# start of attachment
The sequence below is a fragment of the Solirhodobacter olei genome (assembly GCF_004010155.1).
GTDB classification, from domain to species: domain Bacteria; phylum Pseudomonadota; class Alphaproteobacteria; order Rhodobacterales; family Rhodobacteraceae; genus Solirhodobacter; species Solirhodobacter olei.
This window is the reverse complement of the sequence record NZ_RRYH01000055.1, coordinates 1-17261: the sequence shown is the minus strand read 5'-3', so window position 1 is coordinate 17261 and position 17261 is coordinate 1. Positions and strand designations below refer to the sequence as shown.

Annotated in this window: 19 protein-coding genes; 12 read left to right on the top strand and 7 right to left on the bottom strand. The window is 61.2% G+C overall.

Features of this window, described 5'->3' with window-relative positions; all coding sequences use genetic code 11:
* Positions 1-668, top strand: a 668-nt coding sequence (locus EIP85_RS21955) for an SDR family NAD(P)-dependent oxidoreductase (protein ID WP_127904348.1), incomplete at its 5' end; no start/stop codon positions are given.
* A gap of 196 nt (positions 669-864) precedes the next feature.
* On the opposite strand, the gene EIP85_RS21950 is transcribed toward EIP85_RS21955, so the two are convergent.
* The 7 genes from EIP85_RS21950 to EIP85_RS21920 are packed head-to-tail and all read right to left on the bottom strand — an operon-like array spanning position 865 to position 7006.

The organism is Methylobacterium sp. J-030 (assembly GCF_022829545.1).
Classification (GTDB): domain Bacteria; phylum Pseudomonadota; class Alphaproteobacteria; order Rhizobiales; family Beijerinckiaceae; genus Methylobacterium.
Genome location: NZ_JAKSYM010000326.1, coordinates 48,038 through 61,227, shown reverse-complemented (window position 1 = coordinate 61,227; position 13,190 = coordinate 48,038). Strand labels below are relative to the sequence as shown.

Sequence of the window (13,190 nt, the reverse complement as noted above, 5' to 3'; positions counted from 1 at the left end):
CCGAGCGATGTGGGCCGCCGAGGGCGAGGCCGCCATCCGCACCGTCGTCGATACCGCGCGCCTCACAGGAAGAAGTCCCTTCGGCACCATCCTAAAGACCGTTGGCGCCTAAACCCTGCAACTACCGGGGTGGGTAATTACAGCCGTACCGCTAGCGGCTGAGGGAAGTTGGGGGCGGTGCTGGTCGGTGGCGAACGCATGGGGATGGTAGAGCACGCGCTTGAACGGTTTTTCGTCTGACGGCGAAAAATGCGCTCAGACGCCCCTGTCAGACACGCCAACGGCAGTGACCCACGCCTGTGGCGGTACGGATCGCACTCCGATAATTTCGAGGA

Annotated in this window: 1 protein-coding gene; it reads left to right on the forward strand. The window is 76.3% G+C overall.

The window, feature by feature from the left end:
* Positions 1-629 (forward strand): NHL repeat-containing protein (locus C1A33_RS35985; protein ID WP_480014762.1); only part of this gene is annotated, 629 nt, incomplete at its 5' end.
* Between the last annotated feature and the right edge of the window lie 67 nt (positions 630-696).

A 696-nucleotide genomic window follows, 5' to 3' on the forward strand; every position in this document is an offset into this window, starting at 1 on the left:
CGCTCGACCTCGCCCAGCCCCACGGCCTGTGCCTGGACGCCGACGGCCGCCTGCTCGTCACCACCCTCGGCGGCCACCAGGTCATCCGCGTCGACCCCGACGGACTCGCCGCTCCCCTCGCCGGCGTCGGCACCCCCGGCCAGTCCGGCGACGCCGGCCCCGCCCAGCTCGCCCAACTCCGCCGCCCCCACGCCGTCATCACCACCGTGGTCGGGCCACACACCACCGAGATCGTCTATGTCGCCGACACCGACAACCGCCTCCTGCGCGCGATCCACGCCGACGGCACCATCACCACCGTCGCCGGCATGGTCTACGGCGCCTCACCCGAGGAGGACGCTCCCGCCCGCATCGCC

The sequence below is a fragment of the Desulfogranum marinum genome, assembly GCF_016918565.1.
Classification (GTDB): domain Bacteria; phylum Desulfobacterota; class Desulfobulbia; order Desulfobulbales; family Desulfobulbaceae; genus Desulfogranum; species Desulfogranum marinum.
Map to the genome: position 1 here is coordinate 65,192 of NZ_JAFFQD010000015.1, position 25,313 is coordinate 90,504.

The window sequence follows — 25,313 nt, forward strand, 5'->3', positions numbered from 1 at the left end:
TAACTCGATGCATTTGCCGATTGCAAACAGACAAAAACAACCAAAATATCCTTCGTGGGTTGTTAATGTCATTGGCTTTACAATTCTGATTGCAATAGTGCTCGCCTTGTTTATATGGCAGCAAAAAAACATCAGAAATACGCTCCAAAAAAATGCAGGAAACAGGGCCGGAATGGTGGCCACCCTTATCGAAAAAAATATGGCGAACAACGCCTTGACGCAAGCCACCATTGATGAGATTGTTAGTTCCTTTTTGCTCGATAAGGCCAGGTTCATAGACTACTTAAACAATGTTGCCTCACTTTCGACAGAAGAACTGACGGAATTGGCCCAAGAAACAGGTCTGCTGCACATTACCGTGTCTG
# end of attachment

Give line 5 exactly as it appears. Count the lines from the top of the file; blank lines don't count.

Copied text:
Features of this window, described 5'->3' with window-relative positions; all coding sequences use genetic code 11: